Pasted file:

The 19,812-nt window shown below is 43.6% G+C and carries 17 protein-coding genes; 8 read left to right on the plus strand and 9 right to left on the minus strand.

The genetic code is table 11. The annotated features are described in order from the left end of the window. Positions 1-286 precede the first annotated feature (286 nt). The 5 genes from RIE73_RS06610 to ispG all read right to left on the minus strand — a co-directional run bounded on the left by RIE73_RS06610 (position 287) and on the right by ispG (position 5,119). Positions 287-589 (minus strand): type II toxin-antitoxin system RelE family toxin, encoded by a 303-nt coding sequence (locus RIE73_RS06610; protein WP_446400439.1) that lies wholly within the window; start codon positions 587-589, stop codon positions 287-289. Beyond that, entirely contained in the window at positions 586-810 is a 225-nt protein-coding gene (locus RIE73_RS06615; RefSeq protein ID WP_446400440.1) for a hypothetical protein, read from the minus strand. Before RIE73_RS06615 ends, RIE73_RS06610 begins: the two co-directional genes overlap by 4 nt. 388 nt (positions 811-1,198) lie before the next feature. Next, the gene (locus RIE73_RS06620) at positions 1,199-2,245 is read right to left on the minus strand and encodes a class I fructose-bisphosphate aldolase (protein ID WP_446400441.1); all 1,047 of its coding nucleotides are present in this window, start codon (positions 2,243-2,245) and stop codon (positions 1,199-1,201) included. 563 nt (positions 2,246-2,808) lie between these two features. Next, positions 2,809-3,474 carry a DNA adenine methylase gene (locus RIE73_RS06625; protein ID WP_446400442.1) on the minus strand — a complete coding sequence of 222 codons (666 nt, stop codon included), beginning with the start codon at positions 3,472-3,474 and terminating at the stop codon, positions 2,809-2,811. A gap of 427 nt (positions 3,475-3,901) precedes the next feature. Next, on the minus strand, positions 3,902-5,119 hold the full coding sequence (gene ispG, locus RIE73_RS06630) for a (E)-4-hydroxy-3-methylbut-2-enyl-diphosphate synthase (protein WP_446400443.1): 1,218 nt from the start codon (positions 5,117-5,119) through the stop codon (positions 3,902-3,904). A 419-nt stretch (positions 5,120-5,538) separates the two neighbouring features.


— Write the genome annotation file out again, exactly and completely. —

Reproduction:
The 19,812-nt window shown below is 43.6% G+C and carries 17 protein-coding genes; 8 read left to right on the plus strand and 9 right to left on the minus strand.

The genetic code is table 11. The annotated features are described in order from the left end of the window. Positions 1-286 precede the first annotated feature (286 nt). The 5 genes from RIE73_RS06610 to ispG all read right to left on the minus strand — a co-directional run bounded on the left by RIE73_RS06610 (position 287) and on the right by ispG (position 5,119). Positions 287-589 (minus strand): type II toxin-antitoxin system RelE family toxin, encoded by a 303-nt coding sequence (locus RIE73_RS06610; protein WP_446400439.1) that lies wholly within the window; start codon positions 587-589, stop codon positions 287-289. Beyond that, entirely contained in the window at positions 586-810 is a 225-nt protein-coding gene (locus RIE73_RS06615; RefSeq protein ID WP_446400440.1) for a hypothetical protein, read from the minus strand. Before RIE73_RS06615 ends, RIE73_RS06610 begins: the two co-directional genes overlap by 4 nt. 388 nt (positions 811-1,198) lie before the next feature. Next, the gene (locus RIE73_RS06620) at positions 1,199-2,245 is read right to left on the minus strand and encodes a class I fructose-bisphosphate aldolase (protein ID WP_446400441.1); all 1,047 of its coding nucleotides are present in this window, start codon (positions 2,243-2,245) and stop codon (positions 1,199-1,201) included. 563 nt (positions 2,246-2,808) lie between these two features. Next, positions 2,809-3,474 carry a DNA adenine methylase gene (locus RIE73_RS06625; protein ID WP_446400442.1) on the minus strand — a complete coding sequence of 222 codons (666 nt, stop codon included), beginning with the start codon at positions 3,472-3,474 and terminating at the stop codon, positions 2,809-2,811. A gap of 427 nt (positions 3,475-3,901) precedes the next feature. Next, on the minus strand, positions 3,902-5,119 hold the full coding sequence (gene ispG, locus RIE73_RS06630) for a (E)-4-hydroxy-3-methylbut-2-enyl-diphosphate synthase (protein WP_446400443.1): 1,218 nt from the start codon (positions 5,117-5,119) through the stop codon (positions 3,902-3,904). A 419-nt stretch (positions 5,120-5,538) separates the two neighbouring features.